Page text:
Since October 2017, Catholic Charities Atlanta has served 16 refugee clients. A year earlier, staff welcomed at Hartsfield-Jackson Atlanta International Airport more than 170 women, men and children, said Frances McBrayer, senior director of Refugee Resettlement Services at Catholic Charities Atlanta.
The 20 staff members in the department are adapting to the trickling numbers.
“We are trying to focus on who is here and who needs help,” said McBrayer, who is a licensed, master-level social worker.
They are reaching out to victims of human trafficking and others who may not have been served in the past but are eligible for job training, financial assistance and public benefits.
McBrayer said her staff is down two positions through attrition. She said the agency is working to keep the skills of the staff with new roles at the nonprofit.
The Catholic Church clearly values the dignity of refugees, said McBrayer. She makes that point to people who support cutting programs for refugees.
“That’s a huge part of what refugee resettlement is”—fulfilling Catholic social teaching, she said. The focus of aiding refugees is helping families find “a place to be safe,” she said.
Some polls have shown Catholics being more supportive of refugees and immigrants. In 2017, the Pew Research Center found nearly six out of 10 Catholic disapproved of President Trump’s travel ban to prevent refugees and others from seven Muslim-majority countries from entering the U.S. However, most white Catholics supported the ban, according to the survey.
Georgia loves refugees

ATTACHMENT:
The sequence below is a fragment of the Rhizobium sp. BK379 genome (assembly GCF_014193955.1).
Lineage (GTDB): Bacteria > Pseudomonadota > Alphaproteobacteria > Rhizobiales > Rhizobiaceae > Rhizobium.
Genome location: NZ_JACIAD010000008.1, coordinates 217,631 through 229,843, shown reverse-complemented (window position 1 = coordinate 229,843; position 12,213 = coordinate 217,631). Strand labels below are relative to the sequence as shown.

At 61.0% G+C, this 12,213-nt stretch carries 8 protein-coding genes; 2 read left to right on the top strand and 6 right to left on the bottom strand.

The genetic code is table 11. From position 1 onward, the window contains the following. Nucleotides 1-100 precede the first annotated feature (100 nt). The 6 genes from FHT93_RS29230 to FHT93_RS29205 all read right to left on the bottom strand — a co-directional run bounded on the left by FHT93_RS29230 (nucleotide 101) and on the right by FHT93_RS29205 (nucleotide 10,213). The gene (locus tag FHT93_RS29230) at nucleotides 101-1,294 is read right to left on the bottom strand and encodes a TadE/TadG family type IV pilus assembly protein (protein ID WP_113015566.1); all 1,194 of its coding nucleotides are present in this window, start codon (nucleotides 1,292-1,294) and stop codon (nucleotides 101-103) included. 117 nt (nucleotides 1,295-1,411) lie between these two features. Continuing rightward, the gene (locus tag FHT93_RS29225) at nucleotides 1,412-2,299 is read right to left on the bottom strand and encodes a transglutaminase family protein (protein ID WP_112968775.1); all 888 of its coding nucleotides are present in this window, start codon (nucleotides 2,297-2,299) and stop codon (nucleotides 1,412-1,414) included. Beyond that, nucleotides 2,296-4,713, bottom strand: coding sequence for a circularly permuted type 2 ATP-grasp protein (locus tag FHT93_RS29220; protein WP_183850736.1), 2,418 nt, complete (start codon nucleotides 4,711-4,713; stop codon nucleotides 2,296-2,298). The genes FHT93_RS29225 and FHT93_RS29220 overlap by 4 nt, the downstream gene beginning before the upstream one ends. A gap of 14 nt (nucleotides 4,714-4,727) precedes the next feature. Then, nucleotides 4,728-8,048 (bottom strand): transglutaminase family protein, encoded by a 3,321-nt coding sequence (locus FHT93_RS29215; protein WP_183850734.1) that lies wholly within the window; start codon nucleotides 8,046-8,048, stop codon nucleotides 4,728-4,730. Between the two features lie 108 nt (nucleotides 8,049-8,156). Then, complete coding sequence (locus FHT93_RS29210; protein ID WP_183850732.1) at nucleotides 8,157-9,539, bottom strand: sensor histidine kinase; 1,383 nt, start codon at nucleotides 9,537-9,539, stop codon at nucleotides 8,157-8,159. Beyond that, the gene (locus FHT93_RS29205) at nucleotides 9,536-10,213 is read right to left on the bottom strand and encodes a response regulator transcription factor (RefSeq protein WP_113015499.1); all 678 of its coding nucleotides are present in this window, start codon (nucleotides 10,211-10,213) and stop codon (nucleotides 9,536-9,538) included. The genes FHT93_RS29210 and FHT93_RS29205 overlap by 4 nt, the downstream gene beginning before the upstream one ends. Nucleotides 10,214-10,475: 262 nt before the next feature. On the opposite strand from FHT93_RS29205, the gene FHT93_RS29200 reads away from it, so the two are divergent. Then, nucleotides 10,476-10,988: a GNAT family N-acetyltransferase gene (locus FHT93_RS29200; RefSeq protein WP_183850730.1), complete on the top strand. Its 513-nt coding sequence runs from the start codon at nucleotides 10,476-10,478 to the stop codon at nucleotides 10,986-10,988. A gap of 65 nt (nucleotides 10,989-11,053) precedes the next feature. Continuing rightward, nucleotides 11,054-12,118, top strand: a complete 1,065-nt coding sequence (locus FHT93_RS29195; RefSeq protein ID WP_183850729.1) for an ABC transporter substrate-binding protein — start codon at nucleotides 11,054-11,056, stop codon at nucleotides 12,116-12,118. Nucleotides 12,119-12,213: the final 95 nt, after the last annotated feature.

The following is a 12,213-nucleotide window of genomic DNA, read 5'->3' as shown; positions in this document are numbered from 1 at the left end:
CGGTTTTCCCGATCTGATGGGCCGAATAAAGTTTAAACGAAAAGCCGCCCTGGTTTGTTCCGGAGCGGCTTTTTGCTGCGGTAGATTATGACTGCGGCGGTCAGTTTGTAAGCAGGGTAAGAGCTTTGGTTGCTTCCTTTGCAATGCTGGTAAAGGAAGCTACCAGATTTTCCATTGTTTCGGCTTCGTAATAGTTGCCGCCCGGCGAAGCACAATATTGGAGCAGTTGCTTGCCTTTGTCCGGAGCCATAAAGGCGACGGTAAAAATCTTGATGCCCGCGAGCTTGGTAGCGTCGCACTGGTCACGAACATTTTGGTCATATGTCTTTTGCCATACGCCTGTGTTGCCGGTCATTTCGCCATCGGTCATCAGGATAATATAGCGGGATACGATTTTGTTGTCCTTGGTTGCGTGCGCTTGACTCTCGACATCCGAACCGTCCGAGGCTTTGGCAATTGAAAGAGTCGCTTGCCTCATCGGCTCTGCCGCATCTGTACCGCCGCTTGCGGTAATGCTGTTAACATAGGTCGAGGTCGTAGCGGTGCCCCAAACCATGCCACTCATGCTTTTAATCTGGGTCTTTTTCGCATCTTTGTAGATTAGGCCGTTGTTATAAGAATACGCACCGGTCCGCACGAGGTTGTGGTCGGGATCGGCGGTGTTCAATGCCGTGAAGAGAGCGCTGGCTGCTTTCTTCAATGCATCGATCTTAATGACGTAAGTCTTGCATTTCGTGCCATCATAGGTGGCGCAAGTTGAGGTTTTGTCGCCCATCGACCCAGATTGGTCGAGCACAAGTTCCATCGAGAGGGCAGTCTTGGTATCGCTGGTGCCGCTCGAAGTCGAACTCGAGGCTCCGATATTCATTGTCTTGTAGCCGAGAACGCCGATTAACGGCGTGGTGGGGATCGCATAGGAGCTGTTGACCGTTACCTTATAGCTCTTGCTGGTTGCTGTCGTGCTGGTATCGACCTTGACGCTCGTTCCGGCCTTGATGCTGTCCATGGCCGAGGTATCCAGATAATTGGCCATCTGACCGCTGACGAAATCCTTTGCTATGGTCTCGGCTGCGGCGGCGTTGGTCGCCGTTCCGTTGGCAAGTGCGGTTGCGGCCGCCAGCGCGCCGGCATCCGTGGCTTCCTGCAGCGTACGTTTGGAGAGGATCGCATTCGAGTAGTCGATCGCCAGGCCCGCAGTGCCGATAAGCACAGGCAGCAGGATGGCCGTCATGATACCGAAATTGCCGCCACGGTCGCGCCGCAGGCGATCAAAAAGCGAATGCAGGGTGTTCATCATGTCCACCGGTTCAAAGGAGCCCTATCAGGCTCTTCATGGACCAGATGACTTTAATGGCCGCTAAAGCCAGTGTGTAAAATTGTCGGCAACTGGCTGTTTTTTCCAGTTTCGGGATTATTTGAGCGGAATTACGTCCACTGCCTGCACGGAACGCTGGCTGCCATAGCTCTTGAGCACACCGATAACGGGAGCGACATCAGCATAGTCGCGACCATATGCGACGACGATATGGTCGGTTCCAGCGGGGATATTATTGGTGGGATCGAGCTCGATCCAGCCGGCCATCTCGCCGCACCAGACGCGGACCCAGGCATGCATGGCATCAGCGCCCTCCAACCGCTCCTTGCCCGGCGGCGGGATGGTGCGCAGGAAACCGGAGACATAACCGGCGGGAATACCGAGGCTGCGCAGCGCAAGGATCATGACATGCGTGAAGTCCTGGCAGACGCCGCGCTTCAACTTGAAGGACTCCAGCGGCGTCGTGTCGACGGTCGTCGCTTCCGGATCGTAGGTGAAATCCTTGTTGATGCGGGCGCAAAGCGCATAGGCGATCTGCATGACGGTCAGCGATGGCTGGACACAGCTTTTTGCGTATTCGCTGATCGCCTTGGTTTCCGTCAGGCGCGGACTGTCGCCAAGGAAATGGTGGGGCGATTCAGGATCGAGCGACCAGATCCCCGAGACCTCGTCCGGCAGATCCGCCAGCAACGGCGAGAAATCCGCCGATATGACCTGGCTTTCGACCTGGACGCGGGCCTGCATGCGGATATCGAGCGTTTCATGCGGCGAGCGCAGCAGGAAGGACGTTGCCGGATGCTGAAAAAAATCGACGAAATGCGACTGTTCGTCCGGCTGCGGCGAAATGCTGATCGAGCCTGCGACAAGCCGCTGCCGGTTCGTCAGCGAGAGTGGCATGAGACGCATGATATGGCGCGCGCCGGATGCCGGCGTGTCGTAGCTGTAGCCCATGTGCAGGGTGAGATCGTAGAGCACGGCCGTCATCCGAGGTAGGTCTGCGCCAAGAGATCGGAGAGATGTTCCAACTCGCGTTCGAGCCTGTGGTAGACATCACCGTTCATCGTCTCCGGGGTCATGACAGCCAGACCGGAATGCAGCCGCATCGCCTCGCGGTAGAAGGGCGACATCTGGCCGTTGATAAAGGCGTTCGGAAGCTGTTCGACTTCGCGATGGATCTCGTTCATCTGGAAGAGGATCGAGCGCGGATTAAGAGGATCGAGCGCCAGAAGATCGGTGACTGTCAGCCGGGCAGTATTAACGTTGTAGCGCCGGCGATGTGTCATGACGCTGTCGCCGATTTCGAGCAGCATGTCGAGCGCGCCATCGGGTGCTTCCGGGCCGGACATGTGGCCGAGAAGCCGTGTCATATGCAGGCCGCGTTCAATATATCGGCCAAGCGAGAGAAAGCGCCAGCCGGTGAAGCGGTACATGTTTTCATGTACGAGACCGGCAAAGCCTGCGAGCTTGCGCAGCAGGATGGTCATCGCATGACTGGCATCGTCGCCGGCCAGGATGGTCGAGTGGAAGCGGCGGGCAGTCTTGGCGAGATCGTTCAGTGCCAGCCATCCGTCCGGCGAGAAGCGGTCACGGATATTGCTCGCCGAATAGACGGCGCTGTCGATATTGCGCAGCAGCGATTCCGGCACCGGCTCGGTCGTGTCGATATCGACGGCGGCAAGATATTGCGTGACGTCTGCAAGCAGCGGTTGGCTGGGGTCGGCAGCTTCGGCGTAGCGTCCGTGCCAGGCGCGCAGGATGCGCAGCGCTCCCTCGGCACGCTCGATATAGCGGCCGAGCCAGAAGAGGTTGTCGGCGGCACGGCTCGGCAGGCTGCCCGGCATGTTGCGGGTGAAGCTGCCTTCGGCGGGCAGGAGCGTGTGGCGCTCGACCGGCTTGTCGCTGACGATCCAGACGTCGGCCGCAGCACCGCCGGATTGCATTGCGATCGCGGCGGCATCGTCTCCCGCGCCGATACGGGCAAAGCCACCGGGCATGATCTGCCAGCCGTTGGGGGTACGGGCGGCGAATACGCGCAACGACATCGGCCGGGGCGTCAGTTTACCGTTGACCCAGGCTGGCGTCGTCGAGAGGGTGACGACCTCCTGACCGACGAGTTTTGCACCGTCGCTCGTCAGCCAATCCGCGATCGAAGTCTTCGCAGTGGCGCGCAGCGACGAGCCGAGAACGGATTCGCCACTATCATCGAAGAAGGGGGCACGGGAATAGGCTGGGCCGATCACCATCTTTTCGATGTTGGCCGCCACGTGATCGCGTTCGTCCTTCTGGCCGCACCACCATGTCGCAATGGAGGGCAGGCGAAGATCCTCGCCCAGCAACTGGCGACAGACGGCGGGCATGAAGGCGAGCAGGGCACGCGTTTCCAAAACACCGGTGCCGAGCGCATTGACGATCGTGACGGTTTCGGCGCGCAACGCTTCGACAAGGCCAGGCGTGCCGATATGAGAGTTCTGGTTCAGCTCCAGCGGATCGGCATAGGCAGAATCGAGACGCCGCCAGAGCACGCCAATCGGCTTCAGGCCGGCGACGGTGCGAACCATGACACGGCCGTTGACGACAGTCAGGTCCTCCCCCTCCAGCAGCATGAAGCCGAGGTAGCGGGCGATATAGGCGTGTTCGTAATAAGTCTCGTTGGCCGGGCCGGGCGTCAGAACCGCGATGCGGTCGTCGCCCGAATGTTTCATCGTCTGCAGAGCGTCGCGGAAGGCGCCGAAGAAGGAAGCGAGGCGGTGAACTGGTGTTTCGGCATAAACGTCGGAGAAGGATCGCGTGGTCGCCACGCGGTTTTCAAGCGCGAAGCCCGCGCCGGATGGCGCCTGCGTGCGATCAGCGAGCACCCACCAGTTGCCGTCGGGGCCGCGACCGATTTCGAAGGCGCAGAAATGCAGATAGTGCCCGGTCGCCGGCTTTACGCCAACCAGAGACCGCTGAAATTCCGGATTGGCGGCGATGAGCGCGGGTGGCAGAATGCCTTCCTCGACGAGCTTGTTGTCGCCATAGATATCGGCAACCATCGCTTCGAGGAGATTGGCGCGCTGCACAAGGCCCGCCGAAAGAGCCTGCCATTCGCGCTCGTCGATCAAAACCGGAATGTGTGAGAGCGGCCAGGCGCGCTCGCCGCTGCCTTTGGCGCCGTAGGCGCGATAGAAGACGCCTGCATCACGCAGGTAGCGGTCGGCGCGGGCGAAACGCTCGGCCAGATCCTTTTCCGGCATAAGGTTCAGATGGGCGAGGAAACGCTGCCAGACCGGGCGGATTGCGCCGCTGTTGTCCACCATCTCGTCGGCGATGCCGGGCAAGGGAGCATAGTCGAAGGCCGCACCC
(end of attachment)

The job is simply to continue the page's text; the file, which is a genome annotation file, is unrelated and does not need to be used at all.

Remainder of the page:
A native of Iran couldn’t return home after serving as a Christian missionary in the Middle East. A high school student missed four years of education after her family fled Burma, but was recently selected as at the student of month at her Gwinnett County high school. Another started a business to showcase the talents of refugee women. These were the life stories shared by panel members sitting on the stage during the event at the community center in Clarkston, a town dubbed the most diverse in America. T-shirts for sale with “Georgia Loves Refugees” with a big red heart were piled on a table. Refreshments from two businesses begun by refugees—Refugee Coffee, and Sweet, Sweet Syria—were for sale. During the event, the coalition of nonprofit and faith-based groups delivered its assessment on refugee resettlement. The group’s executive summary noted the decline in new families arriving, while sharing some bright spots. Paedia Mixon, the CEO of New American Pathways, said despite the politics, Georgia residents are very welcoming to refugees. Created in October 2014, New American Pathways arose from a merger of Refugee Resettlement and Immigration Services of Atlanta (RRISA) and Refugee Family Services (RFS), two organizations that shared a strong legacy of service to the Atlanta refugee community. New American Pathways provides some 5,000 refugees each year with the tools to rebuild their lives and achieve success. “What we’ve realized is we are stronger together. Refugees are incredible people and they bring amazing things to our communities,” said Mixon. There are fewer of them coming here, but that has shown how they contribute to the state, she said. “They are some of the strongest people on the planet,” said Mixon. For Subba, the journey from his home to a refugee camp to the United States ended in January when he took the oath of U.S. citizenship. It gave him the peace of mind he’s wanted since the crackdown in his native country forced him out. “Once I got hold of the (citizenship) papers that is the freedom I was looking for. It was a relief,” he said.